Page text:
The game of Hearts as currently known originated with a family of related games called Reversis, which became popular around 1750 in Spain. In this game, a penalty point was awarded for each trick won, plus additional points for capturing the Jack of Hearts or the Queen of Hearts. A similar game called "Four Jacks" centered around avoiding any trick containing a Jack, which were worth one penalty point, and the Jack of Spades worth two.
Over time, additional penalty cards were added to Reverse, and around 1850, the game gave way to a simple variant of Hearts, where each Heart was worth 1 point. The Queen of Spades (sometimes referred to as "Calamity Jane") was introduced in a variant called Black Maria which then became known as the standard Hearts game, and soon thereafter, the idea of "shooting the moon" was introduced to the game to add depth to the gameplay. In the 1920s, the Jack of Diamonds variation (ten positive points) was introduced, and some time later the scoring was reversed so that penalty points were expressed as positive instead of negative. Passing cards, breaking Hearts, and leading the Two of Clubs are more recent additions.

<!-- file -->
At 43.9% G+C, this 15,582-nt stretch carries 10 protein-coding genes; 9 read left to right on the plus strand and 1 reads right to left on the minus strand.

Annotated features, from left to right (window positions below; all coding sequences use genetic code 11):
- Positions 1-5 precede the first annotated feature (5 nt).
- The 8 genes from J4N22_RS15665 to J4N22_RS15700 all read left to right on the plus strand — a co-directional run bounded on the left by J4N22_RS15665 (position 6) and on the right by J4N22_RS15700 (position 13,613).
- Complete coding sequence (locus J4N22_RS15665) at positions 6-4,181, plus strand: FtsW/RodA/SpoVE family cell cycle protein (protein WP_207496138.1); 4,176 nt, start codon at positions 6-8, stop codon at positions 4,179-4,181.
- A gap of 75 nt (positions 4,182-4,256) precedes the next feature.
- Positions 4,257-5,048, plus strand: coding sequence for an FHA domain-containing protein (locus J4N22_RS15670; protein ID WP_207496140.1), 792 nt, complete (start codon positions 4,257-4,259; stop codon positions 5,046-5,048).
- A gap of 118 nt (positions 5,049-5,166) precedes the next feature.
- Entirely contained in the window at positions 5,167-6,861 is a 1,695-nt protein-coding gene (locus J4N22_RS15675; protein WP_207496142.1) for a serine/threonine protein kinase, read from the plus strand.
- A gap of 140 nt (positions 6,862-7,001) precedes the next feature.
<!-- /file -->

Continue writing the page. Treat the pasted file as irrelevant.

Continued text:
Recently the game has become popular in live play among grade school students in the United States, and is enjoying more widespread popularity through Internet gaming sites. It also became known through the Microsoft version of the game packaged with most workstation versions of its popular Windows operating system, beginning in version 3.1 (see Hearts (Windows)).
Read more about this topic: Hearts
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